Durable Goods and the Collapse of Global Trade

From a Dallas Fed Letter by Jian Wang:

Durable goods represent a moderate share of the economy in most industrial countries — in the U.S., for example, they accounted for 23.6 percent of real GDP in 2008. However, durable goods make up a large share of international trade. In the U.S., they accounted for more than 60 percent of trade in goods (excluding energy products) in 2008. The figure is 70 percent on average for the OECD countries, according to several studies.



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Chart 7: from J. Wang, “Durable Goods and the Collapse of Global Trade.”

For more on the collapse in world trade, see here as well as here.

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2 thoughts on “Durable Goods and the Collapse of Global Trade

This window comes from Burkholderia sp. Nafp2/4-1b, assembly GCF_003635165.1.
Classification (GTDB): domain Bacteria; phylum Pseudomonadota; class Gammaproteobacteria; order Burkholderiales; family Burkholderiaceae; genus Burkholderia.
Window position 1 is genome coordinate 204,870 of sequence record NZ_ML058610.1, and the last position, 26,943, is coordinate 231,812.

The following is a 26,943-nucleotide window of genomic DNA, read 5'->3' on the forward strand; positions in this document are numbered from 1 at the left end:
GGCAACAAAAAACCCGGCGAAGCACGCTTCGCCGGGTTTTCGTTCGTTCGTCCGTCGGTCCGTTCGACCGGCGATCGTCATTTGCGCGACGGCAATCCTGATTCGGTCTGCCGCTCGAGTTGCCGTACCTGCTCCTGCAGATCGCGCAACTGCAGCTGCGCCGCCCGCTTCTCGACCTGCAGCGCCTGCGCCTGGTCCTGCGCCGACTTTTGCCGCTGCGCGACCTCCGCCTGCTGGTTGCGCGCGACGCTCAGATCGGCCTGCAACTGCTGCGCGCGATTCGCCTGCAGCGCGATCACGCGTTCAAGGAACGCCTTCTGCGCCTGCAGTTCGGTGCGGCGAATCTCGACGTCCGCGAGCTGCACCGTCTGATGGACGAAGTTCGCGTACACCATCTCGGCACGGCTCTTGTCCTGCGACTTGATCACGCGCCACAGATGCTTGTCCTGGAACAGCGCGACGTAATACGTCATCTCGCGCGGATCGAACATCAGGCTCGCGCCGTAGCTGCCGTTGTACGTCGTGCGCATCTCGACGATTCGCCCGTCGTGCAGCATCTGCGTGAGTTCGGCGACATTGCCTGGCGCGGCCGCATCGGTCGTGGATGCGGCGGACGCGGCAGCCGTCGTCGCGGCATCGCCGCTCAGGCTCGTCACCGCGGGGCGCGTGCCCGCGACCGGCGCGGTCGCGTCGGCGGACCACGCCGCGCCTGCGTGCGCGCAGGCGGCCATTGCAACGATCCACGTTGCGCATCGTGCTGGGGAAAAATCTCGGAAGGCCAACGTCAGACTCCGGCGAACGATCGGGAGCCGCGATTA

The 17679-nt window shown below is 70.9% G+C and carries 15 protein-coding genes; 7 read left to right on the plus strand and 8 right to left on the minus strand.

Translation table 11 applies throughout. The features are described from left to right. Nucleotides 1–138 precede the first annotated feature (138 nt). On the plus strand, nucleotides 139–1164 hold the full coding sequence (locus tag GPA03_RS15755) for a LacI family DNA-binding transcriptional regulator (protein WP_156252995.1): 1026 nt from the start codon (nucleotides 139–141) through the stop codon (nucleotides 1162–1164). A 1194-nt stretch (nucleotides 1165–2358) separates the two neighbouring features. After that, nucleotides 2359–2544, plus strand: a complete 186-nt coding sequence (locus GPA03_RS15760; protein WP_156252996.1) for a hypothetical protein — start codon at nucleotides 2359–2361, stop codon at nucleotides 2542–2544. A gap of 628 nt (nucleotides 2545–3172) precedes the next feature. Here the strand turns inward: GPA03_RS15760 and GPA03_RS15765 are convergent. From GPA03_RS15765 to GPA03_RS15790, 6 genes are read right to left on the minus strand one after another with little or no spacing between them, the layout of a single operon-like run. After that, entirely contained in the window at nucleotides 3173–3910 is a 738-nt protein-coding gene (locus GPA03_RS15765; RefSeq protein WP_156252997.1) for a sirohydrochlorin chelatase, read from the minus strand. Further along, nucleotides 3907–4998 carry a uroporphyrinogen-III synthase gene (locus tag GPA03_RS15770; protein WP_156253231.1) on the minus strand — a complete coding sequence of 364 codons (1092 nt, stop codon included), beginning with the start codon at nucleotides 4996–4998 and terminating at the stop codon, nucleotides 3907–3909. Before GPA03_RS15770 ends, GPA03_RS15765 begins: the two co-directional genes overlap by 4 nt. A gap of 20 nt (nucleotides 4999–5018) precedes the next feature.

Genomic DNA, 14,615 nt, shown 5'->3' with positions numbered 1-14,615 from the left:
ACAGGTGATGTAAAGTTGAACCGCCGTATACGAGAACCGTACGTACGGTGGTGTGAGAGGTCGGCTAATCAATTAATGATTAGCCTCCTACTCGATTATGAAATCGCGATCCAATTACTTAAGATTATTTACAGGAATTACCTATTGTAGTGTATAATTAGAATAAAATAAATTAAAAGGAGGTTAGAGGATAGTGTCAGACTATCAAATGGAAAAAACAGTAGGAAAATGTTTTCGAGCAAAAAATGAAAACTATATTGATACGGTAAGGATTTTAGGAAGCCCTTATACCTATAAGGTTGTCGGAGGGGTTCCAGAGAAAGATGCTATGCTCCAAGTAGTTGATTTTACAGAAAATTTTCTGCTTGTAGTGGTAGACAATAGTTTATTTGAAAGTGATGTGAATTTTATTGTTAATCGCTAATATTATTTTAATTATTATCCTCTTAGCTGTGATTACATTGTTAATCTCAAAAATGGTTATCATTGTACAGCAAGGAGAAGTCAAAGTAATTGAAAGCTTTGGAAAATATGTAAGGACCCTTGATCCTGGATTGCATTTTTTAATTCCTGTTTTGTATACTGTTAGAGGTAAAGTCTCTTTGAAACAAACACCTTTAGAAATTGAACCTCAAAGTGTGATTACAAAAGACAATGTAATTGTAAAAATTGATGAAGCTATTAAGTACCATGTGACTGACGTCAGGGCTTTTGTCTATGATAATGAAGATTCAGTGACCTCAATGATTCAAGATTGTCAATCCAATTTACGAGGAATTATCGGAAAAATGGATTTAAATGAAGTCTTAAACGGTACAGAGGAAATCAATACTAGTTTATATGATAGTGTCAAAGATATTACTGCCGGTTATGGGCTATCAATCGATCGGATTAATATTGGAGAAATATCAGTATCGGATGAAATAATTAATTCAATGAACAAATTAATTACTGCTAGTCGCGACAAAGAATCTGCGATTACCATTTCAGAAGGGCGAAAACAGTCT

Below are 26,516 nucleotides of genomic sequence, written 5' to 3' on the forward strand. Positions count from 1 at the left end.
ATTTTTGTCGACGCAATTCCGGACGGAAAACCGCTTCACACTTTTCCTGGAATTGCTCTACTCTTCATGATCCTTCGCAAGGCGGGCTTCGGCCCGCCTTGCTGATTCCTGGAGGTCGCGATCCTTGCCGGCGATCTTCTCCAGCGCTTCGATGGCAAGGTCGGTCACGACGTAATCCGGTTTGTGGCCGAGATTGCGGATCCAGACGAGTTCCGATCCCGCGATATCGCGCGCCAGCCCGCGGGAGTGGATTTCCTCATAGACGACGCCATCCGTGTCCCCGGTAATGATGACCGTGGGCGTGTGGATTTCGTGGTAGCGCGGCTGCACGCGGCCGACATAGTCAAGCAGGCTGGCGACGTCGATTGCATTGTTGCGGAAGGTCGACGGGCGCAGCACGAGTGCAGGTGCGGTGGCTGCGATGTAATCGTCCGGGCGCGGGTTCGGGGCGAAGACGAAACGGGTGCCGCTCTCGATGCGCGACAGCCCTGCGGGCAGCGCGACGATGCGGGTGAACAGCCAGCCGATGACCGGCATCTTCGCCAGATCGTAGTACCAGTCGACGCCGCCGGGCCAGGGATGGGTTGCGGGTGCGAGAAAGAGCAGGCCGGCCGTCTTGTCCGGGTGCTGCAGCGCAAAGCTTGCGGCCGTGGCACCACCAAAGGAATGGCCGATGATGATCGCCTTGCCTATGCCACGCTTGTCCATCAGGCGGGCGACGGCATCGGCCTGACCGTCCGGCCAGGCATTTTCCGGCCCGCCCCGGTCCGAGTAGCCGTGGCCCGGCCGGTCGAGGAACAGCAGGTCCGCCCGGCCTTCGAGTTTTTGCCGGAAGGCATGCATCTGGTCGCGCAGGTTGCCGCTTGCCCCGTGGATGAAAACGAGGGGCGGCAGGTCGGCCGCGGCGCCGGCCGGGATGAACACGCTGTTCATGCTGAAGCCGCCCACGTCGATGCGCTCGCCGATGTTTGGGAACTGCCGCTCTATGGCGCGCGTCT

1. Steve Kopits

    Interesting charts.
    OT: Would it be possible for you or Jim to prepare a sort of summary outlook for the US or global economy for the year, maybe a quick overview of what your favored sources forecast, a couple of words on key risks, and your personal sense of the situation?
    Thanks.

  2. don

    Looking at these charts it’s a wonder to me that Germany isn’t hurting a lot worse than it is.

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